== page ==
The "Percy Jackson and the Olympians" series is over, but the adventures of the young demigods at Camp Halfblood continue in a series called "Heroes of Olympus," which begins with this book. When Jason wakes up on the bus during a school field trip to the Grand Canyon, he has no memory of who he is or how he got there. This is disturbing news to his best friend Leo and his girlfriend Piper, who both have months worth of memories of their relationship with Jason—but before they can cope with the truth that these memories are false, the three friends must survive an attack by wind spirits sent to destroy them.
You see, all three of these youngsters happen to be demigods—children with a human parent on one side and a Greek or Roman god on the other. I add the words "or Roman" because, for some reason, Jason speaks Latin rather than Greek, and keeps blurting out the names of Roman deities such as Jupiter and Juno, rather than their Greek counterparts Zeus and Hera. It is Hera who has taken Jason's memory; Hera who sends a vision to Annabeth, a veteran halfblood camper, telling her that Jason will be the key to discovering where her boyfriend Percy disappeared to; Hera who sends the campers a terrifying prophecy of what will happen if she, Hera, is not rescued from a new enemy who holds her captive and who will sacrifice her, Hera, in four days' time. Unless the halfblood kids put a stop to it, Hera's sacrifice will be the beginning of a conflict even bigger than the recent Titan War II, threatening the health and well-being of everybody on Earth. And though Hera has heretofore been the least demigod-friendly of the Olympian gods—especially where the kid's divine parent is her husband—she has personally sponsored Jason son-of-Jupiter at Camp Halfblood, claiming that he is the key to bringing together the seven heroes who must save the world.
To start with, however, three heroes must go on a quest to save Hera. Jason, naturally, is to lead the quest. He is joined by Leo, a son of Hephaestus with a knack for building gadgets, fixing things, and—his big secret—handling fire. A rare and dangerous talent, that. Piper, meanwhile, learns that she is a daughter of Aphrodite, the goddess of love and beauty—ironic qualities for a girl who is secretly under orders to betray her friends to the death, if she wants her kidnapped movie-star father to survive. Together with a flying mechanical dragon, a gung-ho satyr (a dude with the horns, hooves, and appetite of a goat), and an occasional leg-up from somebody or other's newfound mom or dad, the three kids make their way across the continental U.S., while each of them separately struggles with a painful secret or a personal mystery. Jason discovers more about who he is and where he's been. Leo begins to get over his mother's fiery death and grows more confident as a monster-slaying hero. And Piper learns to face the danger to her father and to her friends with honor.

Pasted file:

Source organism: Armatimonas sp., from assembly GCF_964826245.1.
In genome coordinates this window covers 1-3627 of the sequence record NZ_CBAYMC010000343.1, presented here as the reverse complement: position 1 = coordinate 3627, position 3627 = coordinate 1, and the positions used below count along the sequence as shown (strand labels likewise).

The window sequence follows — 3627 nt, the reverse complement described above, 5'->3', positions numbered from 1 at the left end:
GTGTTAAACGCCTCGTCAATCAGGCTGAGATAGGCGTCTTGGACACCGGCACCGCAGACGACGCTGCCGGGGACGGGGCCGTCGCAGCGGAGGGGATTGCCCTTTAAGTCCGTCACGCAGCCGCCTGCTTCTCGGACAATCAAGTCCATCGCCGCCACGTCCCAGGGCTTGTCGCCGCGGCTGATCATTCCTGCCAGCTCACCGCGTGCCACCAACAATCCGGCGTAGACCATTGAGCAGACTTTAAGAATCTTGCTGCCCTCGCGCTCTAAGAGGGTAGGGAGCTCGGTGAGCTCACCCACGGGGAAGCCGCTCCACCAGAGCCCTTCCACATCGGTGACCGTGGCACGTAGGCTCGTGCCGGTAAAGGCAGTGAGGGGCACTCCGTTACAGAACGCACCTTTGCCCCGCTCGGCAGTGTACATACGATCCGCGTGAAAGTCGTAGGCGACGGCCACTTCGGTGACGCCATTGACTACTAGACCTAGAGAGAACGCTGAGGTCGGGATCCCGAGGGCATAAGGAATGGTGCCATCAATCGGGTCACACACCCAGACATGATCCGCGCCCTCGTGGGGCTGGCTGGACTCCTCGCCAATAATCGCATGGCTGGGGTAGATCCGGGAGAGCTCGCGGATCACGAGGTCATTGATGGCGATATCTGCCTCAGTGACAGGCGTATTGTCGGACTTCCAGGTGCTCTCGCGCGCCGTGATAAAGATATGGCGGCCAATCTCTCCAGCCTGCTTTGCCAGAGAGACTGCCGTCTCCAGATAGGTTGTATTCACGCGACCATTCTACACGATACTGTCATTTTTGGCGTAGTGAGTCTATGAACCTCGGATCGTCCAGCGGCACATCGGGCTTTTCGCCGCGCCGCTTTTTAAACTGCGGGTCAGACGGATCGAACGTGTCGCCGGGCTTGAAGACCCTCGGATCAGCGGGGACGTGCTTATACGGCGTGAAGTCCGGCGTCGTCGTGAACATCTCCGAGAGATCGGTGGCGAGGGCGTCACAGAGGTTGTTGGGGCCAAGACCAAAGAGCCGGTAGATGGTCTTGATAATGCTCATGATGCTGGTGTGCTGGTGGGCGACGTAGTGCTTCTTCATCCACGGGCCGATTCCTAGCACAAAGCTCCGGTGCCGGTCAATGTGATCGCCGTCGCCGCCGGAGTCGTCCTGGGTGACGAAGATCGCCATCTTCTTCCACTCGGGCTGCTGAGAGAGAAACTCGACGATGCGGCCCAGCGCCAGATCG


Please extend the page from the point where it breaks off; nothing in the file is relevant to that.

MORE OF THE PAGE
The threat they will face, however, is more deadly than any of them could have anticipated. No longer must monsters wait in line to be returned to the world after being destroyed by a demigod; no sooner are they turned into gold dust than they start to re-form again. Mortal villains from the most savage chapters of history are returning to life—fiends like witchy Medea, gold-crazy Midas, and a swordsman who styles himself the Reaper of Men. Clearly, someone has opened the door that separates the world of the living from that of the dead. And that someone is awakening, gathering a terrible army, and recruiting minor deities to betray the gods and sabotage the campers' quest. As their chances of survival shrink to ludicrous littleness, the realization grows that if the kids fail in their quest, the result will be really, really bad.
Cheer up, though! You can't seriously think they fail. There are at least two more books in the series! But nor is the crisis over. Saving Hera may be the easy part. Getting the gods and demigods to work together will be even tougher, now that Zeus (or Jupiter) has closed Olympus. And perhaps even more dangerous is the threat of civil war among the demigods who... Well, let's not give too much away. If you really want to find out what could tear the halfbloods apart, read this book. And then watch this hilarious, action-packed, and surprisingly educational series continue in The Son of Neptune and The Mark of Athena.
Saint Louis USA
Recommended Age: 13+
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